Film review: Capote

'Out there' in Kansas

Philip Seymour Hoffman comes out in full force with a limp wrist and designer scarves as the title character in Capote. While his performance as the celebrated author is certainly vivacious and well-delivered, this is an austere film exploring the real-life story behind Truman Capote’s bestseller, In Cold Blood.

The 1965 novel cemented Capote in the US literary firmament (perhaps second only in fame to his novella Breakfast At Tiffany’s). The book unravels the mystery of the 1959 Clutter family murders in Kansas by two ex-convicts, Perry Smith and Dick Hickock.

Capote was a self-aggrandizing dandy of the New York lit scene when he came across a small mention in the press about the murders. Capote’s account sparked controversy as he befriended the killers while interviewing them on Death Row. Bennet Miller’s film gives a behind-the-scenes look at Capote’s life during this time. We watch as the fey scenester charms the locals to get information, bribes the warden for access to the prisoners and, at one point, compassionately feeds baby food to one of the convicted men on a hunger strike.

Hoffman’s performance is excellent. He strikes a perfect balance between insightful portrait and over-the-top caricature — right down to the nasally, high-pitched voice that sounds like Droopy Dog. You’re able to look beyond all his ridiculousness and see a forceful and tender individual.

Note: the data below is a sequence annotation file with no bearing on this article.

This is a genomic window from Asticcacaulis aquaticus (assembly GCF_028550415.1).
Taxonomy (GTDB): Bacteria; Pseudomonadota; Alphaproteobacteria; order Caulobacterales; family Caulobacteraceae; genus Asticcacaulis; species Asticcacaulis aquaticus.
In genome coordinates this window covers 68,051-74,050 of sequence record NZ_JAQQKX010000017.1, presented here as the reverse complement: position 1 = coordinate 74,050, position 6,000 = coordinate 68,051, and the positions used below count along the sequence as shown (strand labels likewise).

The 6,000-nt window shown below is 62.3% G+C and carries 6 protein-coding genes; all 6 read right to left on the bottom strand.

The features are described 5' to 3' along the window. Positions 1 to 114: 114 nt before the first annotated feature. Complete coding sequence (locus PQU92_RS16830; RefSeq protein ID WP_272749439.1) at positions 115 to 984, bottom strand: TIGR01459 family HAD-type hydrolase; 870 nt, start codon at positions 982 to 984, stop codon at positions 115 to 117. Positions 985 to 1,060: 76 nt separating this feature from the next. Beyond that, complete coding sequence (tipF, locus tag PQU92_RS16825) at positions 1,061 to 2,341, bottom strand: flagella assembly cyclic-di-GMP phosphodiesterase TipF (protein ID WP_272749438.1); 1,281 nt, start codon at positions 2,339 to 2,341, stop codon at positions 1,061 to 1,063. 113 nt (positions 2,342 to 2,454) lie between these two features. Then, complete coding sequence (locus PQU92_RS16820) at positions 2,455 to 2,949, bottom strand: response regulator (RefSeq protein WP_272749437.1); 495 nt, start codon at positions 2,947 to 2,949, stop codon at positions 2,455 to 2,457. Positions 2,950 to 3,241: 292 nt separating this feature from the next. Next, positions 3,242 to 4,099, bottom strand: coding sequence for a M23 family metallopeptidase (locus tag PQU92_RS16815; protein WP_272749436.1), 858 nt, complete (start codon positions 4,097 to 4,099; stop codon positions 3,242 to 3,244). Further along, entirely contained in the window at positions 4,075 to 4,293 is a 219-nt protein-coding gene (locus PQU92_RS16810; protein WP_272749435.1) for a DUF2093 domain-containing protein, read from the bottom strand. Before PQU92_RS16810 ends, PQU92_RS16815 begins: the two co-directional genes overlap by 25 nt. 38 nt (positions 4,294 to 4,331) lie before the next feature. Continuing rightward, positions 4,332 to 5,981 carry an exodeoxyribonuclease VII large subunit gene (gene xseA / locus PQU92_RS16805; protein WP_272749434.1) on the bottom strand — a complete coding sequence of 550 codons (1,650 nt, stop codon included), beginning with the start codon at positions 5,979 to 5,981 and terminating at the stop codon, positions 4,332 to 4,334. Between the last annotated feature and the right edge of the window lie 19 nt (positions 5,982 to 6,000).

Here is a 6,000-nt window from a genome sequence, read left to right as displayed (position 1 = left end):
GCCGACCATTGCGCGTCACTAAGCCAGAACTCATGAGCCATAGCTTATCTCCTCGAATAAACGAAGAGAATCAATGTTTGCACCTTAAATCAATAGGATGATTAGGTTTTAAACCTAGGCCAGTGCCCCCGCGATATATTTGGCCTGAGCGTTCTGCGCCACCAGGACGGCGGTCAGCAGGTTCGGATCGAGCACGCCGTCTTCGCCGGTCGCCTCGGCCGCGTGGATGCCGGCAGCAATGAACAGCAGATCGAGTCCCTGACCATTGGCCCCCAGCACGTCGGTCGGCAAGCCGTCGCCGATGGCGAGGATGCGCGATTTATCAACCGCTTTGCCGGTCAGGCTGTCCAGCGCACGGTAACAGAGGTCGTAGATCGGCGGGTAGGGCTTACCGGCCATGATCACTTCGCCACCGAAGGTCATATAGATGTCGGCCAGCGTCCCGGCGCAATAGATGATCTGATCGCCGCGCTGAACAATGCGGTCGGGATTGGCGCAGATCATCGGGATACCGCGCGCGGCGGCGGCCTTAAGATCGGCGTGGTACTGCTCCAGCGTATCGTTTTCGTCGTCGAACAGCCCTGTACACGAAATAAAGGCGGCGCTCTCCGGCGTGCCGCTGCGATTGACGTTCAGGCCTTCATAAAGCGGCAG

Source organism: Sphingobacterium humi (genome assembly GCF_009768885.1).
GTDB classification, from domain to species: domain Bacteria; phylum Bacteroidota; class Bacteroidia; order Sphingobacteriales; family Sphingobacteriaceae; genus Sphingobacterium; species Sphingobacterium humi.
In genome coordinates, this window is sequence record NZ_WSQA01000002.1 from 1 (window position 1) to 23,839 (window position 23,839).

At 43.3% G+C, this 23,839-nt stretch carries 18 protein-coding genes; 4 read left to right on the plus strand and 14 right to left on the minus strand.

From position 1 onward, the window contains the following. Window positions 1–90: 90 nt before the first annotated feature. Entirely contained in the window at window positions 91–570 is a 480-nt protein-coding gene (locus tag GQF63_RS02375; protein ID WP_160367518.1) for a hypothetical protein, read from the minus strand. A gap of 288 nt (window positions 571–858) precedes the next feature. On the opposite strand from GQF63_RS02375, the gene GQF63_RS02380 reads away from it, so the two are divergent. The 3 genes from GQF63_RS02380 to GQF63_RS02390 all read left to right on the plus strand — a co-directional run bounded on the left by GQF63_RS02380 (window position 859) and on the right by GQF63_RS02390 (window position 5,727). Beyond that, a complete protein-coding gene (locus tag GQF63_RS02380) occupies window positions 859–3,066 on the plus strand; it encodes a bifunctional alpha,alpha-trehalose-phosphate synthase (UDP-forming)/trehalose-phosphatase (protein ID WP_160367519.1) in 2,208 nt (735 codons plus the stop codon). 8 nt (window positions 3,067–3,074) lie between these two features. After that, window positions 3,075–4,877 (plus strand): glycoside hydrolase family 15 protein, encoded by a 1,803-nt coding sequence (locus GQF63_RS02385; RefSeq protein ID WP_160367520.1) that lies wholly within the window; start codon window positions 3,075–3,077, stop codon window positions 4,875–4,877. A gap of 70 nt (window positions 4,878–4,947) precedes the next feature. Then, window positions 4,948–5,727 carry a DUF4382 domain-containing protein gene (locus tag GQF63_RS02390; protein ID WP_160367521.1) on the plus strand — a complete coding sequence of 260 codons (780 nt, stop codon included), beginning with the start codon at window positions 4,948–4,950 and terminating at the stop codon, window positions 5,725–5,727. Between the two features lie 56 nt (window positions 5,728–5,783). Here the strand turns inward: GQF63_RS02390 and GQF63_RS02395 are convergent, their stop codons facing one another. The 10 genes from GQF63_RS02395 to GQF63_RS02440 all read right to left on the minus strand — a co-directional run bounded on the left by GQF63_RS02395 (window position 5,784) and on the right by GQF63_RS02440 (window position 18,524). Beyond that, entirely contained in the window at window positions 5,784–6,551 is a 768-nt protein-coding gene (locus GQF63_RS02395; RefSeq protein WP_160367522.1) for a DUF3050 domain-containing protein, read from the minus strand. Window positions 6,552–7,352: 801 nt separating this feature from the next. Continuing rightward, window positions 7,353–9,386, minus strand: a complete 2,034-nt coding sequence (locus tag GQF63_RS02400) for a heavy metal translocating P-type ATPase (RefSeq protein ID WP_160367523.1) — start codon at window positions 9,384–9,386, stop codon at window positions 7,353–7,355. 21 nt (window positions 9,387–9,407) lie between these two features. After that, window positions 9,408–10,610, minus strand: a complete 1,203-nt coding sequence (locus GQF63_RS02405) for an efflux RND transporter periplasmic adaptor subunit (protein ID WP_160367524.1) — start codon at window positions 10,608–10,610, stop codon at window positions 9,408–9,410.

Yet did Capote have feelings for his subjects or was he just exploiting them for his own ends? There is a beautiful scene where Capote is basking in the glow of photographers as he walks up a red carpet event. This spotlight-chasing is coupled with sombre and emotional visits with Perry (Clifton Collins Jr) over the years.

When Perry and Dick’s numerous appeals end in both of them hanging, Capote says to his writer friend Harper Lee (Catherine Keener), “There was nothing I could have done to save them.” Lee retorts, “Maybe not. But the fact is, you didn’t want to.”

The film does a great job of showing the murky ethical waters into which Capote submerges himself. Even though the story lags at times and fails to develop the supporting characters very well, it is still engrossing. Depicting a bygone era where authors were celebrities, Capote is a handsome film that tries to dissect the real person from the persona.

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